Monday, April 15, 2024

This summer, science advances … a shovel in hand

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Maria Gill
Maria Gill
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Soil richness is not measured in oil or diamonds alone. A team of scientists from Inserm and the University of Paris was launched participatory science project To search for bacteria in the ground under our feet. Almost 80% of the antibiotics used today come from soil bacteria, Figure Vincent Lebes, co-chair and researcher at Inserm. However, the search for new antibiotics has ceased since the 1970s, and existing molecules are becoming less and less effective.

1 million deaths due to antibiotic resistance in 2019

Over time and evolution, pathogens become resistant to treatment. A study published last January in the medical journal scalpel It is estimated that 1.2 million deaths worldwide in 2019 were due to this antibiotic resistance. Given the time needed to develop new molecules, we must start the task now.

“Bacteria produce chemical defenses to protect themselves from other bacteria, the researcher describes. It is these chemical molecules that we adapt to create new antibiotics.” Examples include erythromycin, which is given to people with angina or bronchitis, or tetracycline, used in human medicine but also in animal health. Discovering new bacteria makes it possible to find new potential molecules, and thus new antibiotics.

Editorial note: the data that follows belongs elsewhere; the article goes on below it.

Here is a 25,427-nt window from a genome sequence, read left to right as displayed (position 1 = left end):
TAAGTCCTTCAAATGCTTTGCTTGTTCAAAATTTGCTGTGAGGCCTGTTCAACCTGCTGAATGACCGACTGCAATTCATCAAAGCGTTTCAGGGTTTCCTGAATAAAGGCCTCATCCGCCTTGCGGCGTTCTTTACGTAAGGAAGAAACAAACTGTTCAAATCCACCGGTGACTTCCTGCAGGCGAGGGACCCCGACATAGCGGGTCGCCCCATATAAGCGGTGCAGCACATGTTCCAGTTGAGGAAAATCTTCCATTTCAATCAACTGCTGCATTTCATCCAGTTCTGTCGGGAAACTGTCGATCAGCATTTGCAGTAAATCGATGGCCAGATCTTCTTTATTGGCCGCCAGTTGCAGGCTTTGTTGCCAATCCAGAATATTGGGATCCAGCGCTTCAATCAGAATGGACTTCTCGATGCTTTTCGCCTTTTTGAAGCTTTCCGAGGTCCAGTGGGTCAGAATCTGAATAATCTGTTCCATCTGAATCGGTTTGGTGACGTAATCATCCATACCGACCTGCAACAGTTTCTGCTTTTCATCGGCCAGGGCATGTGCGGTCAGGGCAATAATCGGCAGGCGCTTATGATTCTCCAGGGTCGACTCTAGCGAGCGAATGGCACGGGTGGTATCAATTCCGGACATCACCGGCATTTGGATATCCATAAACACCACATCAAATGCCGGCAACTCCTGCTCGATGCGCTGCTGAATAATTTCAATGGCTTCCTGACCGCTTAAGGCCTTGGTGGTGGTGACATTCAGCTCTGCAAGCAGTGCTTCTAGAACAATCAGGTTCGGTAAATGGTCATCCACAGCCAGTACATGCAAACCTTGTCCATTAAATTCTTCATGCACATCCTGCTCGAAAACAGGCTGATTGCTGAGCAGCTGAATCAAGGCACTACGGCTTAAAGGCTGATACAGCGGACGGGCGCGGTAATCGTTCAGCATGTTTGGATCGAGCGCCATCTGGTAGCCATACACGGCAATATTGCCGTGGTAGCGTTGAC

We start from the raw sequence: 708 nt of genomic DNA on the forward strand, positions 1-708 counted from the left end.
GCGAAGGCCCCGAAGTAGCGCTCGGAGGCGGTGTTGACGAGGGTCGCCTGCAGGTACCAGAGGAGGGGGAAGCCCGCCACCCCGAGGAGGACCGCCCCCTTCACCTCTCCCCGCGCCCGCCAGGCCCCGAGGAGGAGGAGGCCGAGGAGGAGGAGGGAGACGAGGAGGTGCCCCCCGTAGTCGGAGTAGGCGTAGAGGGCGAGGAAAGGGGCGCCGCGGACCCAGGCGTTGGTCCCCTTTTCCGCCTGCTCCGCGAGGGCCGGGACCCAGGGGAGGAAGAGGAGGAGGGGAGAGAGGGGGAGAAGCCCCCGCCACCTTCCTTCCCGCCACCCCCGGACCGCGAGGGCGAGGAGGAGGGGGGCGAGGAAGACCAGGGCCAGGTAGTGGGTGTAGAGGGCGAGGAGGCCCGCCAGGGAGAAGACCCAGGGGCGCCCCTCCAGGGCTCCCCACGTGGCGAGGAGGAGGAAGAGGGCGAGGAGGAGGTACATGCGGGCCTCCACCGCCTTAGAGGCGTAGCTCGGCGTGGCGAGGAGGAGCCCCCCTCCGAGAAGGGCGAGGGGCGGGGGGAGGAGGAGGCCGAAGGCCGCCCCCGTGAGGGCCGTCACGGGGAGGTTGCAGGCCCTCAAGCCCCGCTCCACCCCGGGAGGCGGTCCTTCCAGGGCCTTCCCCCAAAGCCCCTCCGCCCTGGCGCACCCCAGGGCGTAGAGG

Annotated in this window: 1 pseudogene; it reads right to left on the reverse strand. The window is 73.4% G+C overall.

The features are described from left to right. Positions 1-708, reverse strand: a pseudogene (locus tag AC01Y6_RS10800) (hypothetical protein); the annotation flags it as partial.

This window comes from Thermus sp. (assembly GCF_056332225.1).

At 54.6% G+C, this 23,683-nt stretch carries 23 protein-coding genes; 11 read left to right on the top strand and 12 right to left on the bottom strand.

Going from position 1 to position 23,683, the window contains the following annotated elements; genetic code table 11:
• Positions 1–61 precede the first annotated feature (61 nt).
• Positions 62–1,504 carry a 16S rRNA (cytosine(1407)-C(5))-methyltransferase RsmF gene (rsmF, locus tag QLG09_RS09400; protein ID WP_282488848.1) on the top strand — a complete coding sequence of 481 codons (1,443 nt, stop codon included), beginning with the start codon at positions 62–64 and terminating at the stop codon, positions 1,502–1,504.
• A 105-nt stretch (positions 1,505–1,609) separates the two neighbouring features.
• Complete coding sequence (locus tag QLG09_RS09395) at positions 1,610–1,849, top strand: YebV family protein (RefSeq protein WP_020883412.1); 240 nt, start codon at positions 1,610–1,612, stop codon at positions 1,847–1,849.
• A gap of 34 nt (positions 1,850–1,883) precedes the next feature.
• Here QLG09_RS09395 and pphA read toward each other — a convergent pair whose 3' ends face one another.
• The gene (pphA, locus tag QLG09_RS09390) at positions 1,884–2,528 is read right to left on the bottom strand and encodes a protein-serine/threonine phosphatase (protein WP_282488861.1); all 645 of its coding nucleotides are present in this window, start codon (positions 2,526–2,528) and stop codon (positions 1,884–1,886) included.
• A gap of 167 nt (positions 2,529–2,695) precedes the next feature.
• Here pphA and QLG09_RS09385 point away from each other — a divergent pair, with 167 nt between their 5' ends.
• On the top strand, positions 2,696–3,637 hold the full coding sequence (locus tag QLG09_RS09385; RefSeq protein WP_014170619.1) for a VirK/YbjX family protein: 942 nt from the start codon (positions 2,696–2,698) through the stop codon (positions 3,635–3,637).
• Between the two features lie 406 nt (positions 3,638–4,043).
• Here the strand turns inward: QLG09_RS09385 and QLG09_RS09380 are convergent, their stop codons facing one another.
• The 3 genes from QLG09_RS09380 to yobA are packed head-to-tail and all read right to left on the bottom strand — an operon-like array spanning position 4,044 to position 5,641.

1 teaspoon of soil

But for that, we have to examine our environment and the research team is not enough. Hence the idea came Shovel Science Programwhich calls for good faith to collect a small sample of soil, The equivalent of a teaspoonall over the city. The sample should be taken from the bottom of the first layer of topsoil, and placed in a freezer bag or a small bag.

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You should also note the GPS coordinates of the place of harvestThen he sent his sample via La Poste. Pay attention to the sampling site: Some areas are protected and it is forbidden to take soil from them, even for a participatory scientific mission. “We rely a lot on the creativity of citizens, to look in places we haven’t thought of,” Vincent Lebes hopes. At the moment, samples have already been taken from dozens of French municipalities, with about 400 samples.

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